List of NHL STREET Infractions and Penalties
Many fans know hockey rules as they pertain to the NHL. But when it comes to youth hockey, you’ll find that leagues often tailor their rules to meet the age and playing level of the participants.
The reason? Safety. At NHL STREET, our number one priority is always keeping our players safe. Whether you’re a league operator, parent, coach, or player, it’s important to familiarize yourself with all the infractions in street hockey.
Minor infractions in street hockey
Most penalties called in a street hockey game will be minor infractions. In NHL STREET, infractions result in a change of possession.
The most common are:
- Offsides: When a player enters their team’s offensive zone prior to the ball entering the offensive zone
- Hand pass: When a player hits or swats the ball
- Out of play: Any time the ball goes out of bounds
Penalties in street hockey
Penalties, on the other hand, are more serious and always result in a live penalty shot.
- High sticking: Any time a stick comes above a player’s knee
- Intent to injure: Any intentional attempt to injure a player – this also leads to an ejection from the game
- Abuse of officials: Verbal abuse toward an official, and any physical contact with an official. This includes parents and coaches as well.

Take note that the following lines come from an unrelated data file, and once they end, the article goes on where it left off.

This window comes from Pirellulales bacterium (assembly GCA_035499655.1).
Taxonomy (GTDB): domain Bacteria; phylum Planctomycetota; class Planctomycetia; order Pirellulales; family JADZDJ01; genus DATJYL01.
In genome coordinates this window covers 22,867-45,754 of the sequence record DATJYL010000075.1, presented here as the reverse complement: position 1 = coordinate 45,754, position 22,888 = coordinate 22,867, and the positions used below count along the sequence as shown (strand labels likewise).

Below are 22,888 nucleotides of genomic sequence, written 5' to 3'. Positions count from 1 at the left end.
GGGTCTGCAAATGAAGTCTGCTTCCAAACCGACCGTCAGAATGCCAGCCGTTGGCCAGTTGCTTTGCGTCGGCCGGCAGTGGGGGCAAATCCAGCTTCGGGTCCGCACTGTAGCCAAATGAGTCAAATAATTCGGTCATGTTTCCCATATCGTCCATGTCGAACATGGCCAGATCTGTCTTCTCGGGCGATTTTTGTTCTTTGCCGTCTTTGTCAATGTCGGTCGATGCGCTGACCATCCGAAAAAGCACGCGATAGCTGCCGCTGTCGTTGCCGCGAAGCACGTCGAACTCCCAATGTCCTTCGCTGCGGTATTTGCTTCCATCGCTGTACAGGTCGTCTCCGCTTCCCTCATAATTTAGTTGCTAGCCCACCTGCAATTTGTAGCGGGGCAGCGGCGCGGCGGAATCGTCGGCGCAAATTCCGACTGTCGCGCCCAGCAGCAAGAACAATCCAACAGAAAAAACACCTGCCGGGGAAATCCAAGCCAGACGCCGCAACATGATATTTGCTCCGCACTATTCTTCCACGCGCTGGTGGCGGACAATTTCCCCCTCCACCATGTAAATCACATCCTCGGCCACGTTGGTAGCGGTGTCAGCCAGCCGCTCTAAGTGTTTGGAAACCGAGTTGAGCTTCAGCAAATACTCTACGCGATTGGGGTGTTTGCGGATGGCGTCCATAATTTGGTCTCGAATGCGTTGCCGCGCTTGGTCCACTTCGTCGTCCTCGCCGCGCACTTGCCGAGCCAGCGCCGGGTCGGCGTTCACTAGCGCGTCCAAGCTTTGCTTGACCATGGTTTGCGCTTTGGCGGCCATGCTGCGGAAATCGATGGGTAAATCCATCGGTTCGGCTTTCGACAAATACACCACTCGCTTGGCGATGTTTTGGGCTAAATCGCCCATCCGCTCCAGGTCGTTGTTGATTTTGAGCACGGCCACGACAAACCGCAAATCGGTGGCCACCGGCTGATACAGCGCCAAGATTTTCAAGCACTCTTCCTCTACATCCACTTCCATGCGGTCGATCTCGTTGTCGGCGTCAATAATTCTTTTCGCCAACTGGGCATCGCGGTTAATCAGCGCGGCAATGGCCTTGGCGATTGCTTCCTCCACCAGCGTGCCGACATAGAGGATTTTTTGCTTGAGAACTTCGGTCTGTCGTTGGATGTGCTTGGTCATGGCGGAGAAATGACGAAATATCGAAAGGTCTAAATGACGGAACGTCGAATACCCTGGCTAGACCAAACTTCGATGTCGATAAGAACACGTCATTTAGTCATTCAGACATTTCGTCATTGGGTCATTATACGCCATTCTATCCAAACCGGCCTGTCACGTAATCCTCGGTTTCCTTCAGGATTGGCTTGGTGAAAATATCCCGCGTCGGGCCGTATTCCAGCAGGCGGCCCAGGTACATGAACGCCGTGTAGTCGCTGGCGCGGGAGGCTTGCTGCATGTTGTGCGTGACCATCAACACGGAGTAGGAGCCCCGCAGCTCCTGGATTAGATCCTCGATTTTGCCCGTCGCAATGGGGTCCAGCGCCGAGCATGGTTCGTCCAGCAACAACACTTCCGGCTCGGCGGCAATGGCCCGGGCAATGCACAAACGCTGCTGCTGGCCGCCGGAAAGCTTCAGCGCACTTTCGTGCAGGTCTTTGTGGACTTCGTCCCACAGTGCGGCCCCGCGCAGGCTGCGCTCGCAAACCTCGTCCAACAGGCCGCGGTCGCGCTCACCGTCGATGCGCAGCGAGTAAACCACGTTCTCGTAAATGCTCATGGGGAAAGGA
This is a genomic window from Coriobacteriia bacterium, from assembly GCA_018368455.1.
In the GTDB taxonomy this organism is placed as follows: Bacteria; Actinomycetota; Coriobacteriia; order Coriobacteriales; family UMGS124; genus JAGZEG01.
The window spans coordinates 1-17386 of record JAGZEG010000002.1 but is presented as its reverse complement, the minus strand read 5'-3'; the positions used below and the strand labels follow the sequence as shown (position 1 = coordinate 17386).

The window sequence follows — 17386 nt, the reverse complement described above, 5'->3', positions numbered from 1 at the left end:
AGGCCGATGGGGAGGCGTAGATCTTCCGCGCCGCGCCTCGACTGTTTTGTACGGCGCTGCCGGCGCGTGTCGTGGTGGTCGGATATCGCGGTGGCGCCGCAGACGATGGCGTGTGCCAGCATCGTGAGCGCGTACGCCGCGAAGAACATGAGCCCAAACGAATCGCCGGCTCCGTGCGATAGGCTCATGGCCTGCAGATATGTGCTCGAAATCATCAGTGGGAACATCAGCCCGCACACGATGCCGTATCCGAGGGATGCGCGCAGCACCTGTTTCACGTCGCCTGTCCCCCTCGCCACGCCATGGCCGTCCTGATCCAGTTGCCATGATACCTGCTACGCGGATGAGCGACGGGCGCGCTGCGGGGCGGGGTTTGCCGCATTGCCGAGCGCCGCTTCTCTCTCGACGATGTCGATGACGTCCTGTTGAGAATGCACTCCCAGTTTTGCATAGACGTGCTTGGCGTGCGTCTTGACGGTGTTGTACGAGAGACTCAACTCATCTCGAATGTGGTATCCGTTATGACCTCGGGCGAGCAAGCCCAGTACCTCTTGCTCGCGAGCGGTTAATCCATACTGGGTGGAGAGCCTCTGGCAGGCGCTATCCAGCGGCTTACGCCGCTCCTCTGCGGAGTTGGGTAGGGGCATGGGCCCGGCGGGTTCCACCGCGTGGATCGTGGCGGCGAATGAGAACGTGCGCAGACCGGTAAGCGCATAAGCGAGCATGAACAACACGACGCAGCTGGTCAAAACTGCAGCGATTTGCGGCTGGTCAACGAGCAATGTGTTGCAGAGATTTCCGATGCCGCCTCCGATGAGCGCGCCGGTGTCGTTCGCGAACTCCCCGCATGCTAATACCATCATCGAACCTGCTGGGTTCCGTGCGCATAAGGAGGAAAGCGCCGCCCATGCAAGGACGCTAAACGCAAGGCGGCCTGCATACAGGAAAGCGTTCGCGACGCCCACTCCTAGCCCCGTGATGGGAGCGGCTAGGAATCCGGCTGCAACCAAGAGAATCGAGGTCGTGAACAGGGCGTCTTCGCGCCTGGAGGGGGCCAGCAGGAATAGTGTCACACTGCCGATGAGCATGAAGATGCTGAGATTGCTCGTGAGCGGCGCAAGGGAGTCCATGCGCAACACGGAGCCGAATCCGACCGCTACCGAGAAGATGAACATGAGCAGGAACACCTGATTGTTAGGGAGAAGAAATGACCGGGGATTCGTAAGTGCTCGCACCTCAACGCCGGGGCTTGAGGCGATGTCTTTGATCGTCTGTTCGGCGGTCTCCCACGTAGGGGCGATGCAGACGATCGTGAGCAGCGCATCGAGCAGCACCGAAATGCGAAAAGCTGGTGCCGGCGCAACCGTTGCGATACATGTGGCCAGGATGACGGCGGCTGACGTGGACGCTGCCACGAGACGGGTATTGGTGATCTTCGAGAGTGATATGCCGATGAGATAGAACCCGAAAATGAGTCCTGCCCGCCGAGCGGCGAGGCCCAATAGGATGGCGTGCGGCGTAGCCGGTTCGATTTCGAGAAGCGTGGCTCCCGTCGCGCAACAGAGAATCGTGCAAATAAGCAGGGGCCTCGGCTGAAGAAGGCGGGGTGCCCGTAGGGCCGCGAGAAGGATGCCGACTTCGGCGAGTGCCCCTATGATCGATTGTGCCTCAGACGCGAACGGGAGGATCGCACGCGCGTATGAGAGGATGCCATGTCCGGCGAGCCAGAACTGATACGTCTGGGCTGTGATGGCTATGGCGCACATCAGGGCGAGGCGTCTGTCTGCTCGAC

- Checking: when a player crashes into an opponent handling the ball
- Cross-Checking: when a player checks an opponent using the shaft of their hockey stick
- Slashing: when a player swings their hockey stick
- Hooking: when a player uses their hockey stick to slow down an opponent
- Tripping: when a player trips an opponent using their hockey stick
- Holding: when a player wraps their arm around an opponent or uses a free hand to grab the jersey or stick of their opponent
- Interference: when a player uses their body to impede the progress of an opponent
- And, lastly, too many players on the rink
How to do a live penalty shot
In NHL STREET, all penalties result in a live penalty shot. Here’s how it works: the shooter starts at the center faceoff dot. All other players line up behind the goalie line on the opposite end of the court.
On the whistle, the shooter advances to the net, with all other players in pursuit. If the other players can reach the ball carrier, they’re permitted to defend and steal the ball away. In other words, the ball is live and play continues as normal.
When to use “chill zone”
Our goal is to encourage safe play and keep kids engaged. Therefore, we’ve created rules around when they need to sit out in the “chill zone” for accrued penalties. When a player commits 3 penalties, they have to sit out for 2 minutes. If a player commits 9 penalties, or 3 timeouts in the chill zone, they’re ejected from the game.